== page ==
From fast food and instant coffee to candy that never goes off, food is different than it used to be. We use processes, methods, and additives that weren’t available to our grandparents, let alone to people from even earlier times.
Some people believe that all these processed foods are unhealthy, as they are so far removed from the more ‘natural’ diet of our ancestors. They maintain that the modern diet contains many substances that the human body has not evolved to handle, which they believe can cause various health conditions. This inspired the creation of the Paleo diet.
Proponents of this approach hold up ancient hunter-gatherer societies as their favored example of how humans should be choosing what they eat. They claim that eating like hunter-gatherers can help with weight loss, blood pressure reduction, and more.
Scientists and doctors have brought up many concerns about this diet. These experts object to the somewhat simplistic interpretation of how human evolution works. They also stress the fact that there has been very little research to see whether the claims made by Paleo diet enthusiasts are true. It’s not clear yet whether the diet works and whether it might be harmful.
What Is a Paleo Diet?
The name of the diet refers to the Paleolithic era, also known as the Old Stone Age, which was the period in which humans learned to use stone tools. It covers a period of about 3.3 million years, so nailing down an exact diet to match what people ate during this time frame is understandably tricky.
This is why it is also known as the caveman, hunter-gatherer, or Stone Age diet. There has been some research that suggests that our less technologically advanced ancestors ate a diet that consisted mostly of whole foods, and things that they could either catch or find. So, a combination of fruit, vegetables, nuts, seeds, fish and lean meat encompasses the Paleo diet, and you’re supposed to avoid anything that necessitates agriculture or processing.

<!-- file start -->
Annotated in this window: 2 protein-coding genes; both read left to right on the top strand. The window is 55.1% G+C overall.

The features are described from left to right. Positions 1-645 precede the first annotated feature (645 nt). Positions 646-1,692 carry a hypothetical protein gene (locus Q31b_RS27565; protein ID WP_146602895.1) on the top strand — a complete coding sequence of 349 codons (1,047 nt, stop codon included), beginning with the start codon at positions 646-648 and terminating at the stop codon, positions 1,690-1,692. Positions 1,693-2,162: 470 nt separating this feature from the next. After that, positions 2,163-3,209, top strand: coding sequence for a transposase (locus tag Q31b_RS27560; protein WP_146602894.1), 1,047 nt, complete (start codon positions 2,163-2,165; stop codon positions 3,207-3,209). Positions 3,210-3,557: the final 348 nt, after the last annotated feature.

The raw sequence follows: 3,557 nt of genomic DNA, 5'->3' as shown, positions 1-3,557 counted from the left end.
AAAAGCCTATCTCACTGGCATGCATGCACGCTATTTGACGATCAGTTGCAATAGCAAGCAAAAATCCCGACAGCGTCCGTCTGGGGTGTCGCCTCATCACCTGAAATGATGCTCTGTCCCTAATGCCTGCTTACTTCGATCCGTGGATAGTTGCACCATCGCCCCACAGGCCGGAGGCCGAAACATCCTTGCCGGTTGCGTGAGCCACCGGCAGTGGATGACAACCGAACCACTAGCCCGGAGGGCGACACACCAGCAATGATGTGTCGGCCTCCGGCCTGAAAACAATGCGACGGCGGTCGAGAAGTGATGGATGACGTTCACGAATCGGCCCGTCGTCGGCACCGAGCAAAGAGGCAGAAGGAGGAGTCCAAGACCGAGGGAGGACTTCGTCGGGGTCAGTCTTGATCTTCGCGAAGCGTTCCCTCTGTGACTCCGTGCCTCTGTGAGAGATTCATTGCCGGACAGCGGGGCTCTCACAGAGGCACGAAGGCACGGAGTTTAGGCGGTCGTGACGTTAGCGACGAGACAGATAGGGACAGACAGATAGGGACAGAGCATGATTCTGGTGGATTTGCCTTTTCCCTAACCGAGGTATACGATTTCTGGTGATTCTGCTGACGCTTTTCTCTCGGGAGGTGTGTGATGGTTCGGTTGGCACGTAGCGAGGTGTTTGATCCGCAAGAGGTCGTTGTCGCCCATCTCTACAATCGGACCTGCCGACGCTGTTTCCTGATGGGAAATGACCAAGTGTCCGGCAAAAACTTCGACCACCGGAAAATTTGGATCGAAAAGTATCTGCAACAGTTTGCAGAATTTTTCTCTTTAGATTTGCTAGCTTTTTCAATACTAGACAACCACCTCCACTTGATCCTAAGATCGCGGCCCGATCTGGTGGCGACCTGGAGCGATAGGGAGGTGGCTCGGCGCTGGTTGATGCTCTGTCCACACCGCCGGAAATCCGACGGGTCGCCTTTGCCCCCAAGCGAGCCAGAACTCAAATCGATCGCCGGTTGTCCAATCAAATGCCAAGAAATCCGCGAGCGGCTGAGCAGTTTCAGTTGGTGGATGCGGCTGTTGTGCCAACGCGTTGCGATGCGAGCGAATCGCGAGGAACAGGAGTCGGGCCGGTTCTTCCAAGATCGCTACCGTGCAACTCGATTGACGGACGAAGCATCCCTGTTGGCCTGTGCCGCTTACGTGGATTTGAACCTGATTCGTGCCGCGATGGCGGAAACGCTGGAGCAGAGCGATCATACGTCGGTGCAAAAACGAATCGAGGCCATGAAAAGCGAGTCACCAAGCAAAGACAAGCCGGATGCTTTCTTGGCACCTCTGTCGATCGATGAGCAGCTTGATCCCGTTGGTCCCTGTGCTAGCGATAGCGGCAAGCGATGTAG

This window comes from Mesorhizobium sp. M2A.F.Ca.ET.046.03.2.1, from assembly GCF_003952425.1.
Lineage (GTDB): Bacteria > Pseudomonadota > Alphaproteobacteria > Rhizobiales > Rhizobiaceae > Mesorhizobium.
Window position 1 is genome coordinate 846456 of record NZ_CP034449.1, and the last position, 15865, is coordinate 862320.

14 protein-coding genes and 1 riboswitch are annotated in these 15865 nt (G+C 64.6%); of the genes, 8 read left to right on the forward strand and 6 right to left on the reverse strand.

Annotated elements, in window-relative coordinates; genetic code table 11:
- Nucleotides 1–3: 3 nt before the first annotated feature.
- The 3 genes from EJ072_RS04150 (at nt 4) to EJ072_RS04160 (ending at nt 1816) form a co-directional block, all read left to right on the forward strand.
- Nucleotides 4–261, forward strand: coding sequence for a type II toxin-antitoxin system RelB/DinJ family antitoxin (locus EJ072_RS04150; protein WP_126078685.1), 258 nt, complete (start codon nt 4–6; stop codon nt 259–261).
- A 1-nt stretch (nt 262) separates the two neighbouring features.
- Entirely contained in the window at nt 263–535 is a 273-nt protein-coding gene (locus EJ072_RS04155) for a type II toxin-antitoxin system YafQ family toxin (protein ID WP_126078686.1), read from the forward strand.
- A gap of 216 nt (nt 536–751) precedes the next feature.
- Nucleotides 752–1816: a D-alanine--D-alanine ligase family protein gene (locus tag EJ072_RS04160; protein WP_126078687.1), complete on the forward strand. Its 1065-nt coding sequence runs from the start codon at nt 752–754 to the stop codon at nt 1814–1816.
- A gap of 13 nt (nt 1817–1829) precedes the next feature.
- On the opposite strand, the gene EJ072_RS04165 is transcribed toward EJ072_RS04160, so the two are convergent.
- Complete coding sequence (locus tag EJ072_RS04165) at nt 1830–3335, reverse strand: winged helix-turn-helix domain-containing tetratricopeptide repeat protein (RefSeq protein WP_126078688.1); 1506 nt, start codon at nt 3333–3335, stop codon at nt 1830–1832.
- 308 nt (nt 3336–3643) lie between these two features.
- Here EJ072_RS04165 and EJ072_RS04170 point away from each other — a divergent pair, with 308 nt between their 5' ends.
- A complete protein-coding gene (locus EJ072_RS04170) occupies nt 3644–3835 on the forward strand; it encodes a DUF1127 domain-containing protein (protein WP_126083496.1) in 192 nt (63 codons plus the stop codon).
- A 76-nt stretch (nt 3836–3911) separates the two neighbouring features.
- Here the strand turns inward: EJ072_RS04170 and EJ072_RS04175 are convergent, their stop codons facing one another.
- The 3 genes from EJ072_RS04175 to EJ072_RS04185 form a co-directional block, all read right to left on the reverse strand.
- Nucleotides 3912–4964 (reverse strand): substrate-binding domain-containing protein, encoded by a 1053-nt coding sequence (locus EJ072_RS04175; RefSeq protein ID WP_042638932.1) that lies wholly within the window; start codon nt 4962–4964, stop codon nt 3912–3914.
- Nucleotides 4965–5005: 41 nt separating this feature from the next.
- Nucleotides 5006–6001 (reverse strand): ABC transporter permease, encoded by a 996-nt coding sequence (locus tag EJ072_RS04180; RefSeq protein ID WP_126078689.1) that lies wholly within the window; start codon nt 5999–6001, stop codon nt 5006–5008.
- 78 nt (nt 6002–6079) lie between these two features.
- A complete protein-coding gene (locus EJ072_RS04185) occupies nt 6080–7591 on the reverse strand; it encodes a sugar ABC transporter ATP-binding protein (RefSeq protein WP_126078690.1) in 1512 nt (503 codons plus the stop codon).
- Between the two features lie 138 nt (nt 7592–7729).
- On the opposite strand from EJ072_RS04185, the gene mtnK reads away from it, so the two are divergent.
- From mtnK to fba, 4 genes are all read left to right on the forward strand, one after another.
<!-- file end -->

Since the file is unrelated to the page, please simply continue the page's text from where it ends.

It’s hard to narrow it down more than that because the rather unhistorical approach to what we used to eat has led to a wide range of different interpretations. Paleo recipe recommendations vary quite a bit, depending on who you ask.
Foods You Can Eat on a Paleo Diet
The first thing you should consider when trying to follow a Paleo diet is whether a food requires any farming or processing. If it could be caught or found growing in the wild, then the diet’s proponents would say that you’re good to go.
Here are some foods that are allowed:
- Non-starchy vegetables – onions, peppers, gourds, leafy greens
- Fruits – bananas, apples, pears, strawberries, mangos
- Nuts and seeds
- Fish and shellfish
- Lean cuts of beef, pork, and poultry
- Meat from game animals – turkey, duck, hare, rabbit, boar
- Up to six eggs a week
- Fruit or nut oils
- Herbs and spices
Paleo diet proponents often suggest that if you are going to have meat in your diet, you should be aiming for free-range and grass-fed meats, as they will have fewer chemicals and processing as part of the packaging process.